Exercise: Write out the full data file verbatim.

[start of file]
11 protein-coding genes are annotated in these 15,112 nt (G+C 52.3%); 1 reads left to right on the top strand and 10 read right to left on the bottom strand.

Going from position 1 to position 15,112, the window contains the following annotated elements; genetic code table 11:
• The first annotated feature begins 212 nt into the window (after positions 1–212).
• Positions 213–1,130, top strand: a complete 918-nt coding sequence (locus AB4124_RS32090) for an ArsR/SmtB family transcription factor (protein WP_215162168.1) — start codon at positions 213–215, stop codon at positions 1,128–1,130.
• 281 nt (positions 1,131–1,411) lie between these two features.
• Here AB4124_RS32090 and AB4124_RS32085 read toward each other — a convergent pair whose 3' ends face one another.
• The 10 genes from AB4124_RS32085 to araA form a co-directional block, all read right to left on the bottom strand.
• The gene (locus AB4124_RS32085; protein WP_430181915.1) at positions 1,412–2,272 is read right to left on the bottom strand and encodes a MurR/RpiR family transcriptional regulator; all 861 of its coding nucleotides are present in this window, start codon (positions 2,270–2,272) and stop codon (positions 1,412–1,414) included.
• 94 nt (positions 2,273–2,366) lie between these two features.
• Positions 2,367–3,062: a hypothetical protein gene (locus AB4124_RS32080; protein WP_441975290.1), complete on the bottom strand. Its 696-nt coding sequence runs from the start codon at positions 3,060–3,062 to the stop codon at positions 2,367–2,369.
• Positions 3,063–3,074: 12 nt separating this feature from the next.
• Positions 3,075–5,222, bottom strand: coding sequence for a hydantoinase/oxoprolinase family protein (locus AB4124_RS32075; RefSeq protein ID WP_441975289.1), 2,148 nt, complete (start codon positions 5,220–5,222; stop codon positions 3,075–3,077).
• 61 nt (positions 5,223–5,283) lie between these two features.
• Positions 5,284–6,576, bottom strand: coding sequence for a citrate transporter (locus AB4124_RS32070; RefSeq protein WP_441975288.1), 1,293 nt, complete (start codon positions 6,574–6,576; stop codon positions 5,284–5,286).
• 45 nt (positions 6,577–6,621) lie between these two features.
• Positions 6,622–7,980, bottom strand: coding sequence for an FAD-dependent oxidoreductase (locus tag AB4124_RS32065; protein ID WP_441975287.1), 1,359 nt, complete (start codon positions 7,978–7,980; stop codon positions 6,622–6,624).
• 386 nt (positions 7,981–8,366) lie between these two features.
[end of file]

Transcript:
11 protein-coding genes are annotated in these 15,112 nt (G+C 52.3%); 1 reads left to right on the top strand and 10 read right to left on the bottom strand.

Going from position 1 to position 15,112, the window contains the following annotated elements; genetic code table 11:
• The first annotated feature begins 212 nt into the window (after positions 1–212).
• Positions 213–1,130, top strand: a complete 918-nt coding sequence (locus AB4124_RS32090) for an ArsR/SmtB family transcription factor (protein WP_215162168.1) — start codon at positions 213–215, stop codon at positions 1,128–1,130.
• 281 nt (positions 1,131–1,411) lie between these two features.
• Here AB4124_RS32090 and AB4124_RS32085 read toward each other — a convergent pair whose 3' ends face one another.
• The 10 genes from AB4124_RS32085 to araA form a co-directional block, all read right to left on the bottom strand.
• The gene (locus AB4124_RS32085; protein WP_430181915.1) at positions 1,412–2,272 is read right to left on the bottom strand and encodes a MurR/RpiR family transcriptional regulator; all 861 of its coding nucleotides are present in this window, start codon (positions 2,270–2,272) and stop codon (positions 1,412–1,414) included.
• 94 nt (positions 2,273–2,366) lie between these two features.
• Positions 2,367–3,062: a hypothetical protein gene (locus AB4124_RS32080; protein WP_441975290.1), complete on the bottom strand. Its 696-nt coding sequence runs from the start codon at positions 3,060–3,062 to the stop codon at positions 2,367–2,369.
• Positions 3,063–3,074: 12 nt separating this feature from the next.
• Positions 3,075–5,222, bottom strand: coding sequence for a hydantoinase/oxoprolinase family protein (locus AB4124_RS32075; RefSeq protein ID WP_441975289.1), 2,148 nt, complete (start codon positions 5,220–5,222; stop codon positions 3,075–3,077).
• 61 nt (positions 5,223–5,283) lie between these two features.
• Positions 5,284–6,576, bottom strand: coding sequence for a citrate transporter (locus AB4124_RS32070; RefSeq protein WP_441975288.1), 1,293 nt, complete (start codon positions 6,574–6,576; stop codon positions 5,284–5,286).
• 45 nt (positions 6,577–6,621) lie between these two features.
• Positions 6,622–7,980, bottom strand: coding sequence for an FAD-dependent oxidoreductase (locus tag AB4124_RS32065; protein ID WP_441975287.1), 1,359 nt, complete (start codon positions 7,978–7,980; stop codon positions 6,622–6,624).
• 386 nt (positions 7,981–8,366) lie between these two features.